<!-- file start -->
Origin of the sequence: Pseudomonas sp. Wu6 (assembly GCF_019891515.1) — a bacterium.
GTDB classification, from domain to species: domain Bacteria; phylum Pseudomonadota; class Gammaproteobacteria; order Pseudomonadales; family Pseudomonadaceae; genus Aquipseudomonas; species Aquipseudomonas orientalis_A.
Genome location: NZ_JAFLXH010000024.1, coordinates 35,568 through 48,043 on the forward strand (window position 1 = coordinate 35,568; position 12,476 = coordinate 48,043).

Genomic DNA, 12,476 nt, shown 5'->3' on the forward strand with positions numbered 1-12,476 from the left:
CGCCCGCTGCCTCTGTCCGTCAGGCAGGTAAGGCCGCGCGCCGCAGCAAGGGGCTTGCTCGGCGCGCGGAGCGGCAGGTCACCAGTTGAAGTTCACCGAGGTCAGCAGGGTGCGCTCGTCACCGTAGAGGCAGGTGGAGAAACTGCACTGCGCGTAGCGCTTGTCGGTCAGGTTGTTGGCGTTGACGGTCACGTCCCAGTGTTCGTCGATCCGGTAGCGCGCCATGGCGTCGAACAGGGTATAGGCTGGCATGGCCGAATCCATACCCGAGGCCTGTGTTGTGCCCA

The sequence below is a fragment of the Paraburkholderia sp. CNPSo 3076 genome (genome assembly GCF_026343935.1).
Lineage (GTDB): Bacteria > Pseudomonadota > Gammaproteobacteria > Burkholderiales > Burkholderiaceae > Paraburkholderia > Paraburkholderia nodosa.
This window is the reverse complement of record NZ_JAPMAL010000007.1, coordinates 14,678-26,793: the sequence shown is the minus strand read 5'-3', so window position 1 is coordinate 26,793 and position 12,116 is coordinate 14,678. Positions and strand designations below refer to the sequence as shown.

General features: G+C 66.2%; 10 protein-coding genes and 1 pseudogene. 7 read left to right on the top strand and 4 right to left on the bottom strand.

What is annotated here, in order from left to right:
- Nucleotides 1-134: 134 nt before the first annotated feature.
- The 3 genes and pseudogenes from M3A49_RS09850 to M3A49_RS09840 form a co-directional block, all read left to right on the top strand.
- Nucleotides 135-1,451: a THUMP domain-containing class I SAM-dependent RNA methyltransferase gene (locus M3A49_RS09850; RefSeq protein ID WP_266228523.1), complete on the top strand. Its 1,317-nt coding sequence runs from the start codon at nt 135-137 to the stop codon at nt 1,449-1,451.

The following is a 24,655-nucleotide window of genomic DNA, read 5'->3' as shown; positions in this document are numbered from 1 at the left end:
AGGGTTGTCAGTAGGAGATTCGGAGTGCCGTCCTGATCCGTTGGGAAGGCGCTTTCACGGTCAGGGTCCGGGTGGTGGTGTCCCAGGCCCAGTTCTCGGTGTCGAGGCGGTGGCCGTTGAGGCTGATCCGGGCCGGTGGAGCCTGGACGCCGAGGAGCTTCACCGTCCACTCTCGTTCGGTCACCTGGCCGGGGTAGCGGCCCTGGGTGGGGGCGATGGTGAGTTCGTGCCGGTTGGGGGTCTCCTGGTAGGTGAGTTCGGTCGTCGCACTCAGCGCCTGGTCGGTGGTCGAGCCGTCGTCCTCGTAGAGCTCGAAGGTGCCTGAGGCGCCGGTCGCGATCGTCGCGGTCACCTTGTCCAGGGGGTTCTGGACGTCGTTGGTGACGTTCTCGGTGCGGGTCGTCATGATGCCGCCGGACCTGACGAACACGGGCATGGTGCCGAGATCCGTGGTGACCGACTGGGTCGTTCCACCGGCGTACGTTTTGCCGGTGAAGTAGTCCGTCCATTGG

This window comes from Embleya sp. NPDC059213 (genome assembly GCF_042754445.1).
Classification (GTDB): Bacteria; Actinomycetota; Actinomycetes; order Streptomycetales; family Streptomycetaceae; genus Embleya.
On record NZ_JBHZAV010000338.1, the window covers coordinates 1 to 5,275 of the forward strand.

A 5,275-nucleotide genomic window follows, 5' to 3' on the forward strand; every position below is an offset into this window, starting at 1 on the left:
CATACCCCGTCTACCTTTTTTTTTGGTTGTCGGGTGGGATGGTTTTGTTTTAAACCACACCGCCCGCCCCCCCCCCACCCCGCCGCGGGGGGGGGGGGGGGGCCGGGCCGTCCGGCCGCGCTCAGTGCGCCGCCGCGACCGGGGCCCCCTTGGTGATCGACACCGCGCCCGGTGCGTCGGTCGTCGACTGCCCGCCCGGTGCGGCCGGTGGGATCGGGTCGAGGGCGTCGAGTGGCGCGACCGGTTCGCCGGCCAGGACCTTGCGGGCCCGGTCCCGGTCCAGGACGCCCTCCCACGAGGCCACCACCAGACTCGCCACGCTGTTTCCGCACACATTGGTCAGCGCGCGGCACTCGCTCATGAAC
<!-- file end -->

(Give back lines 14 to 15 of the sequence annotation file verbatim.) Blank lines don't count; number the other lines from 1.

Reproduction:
The following is a 24,655-nucleotide window of genomic DNA, read 5'->3' as shown; positions in this document are numbered from 1 at the left end:
AGGGTTGTCAGTAGGAGATTCGGAGTGCCGTCCTGATCCGTTGGGAAGGCGCTTTCACGGTCAGGGTCCGGGTGGTGGTGTCCCAGGCCCAGTTCTCGGTGTCGAGGCGGTGGCCGTTGAGGCTGATCCGGGCCGGTGGAGCCTGGACGCCGAGGAGCTTCACCGTCCACTCTCGTTCGGTCACCTGGCCGGGGTAGCGGCCCTGGGTGGGGGCGATGGTGAGTTCGTGCCGGTTGGGGGTCTCCTGGTAGGTGAGTTCGGTCGTCGCACTCAGCGCCTGGTCGGTGGTCGAGCCGTCGTCCTCGTAGAGCTCGAAGGTGCCTGAGGCGCCGGTCGCGATCGTCGCGGTCACCTTGTCCAGGGGGTTCTGGACGTCGTTGGTGACGTTCTCGGTGCGGGTCGTCATGATGCCGCCGGACCTGACGAACACGGGCATGGTGCCGAGATCCGTGGTGACCGACTGGGTCGTTCCACCGGCGTACGTTTTGCCGGTGAAGTAGTCCGTCCATTGG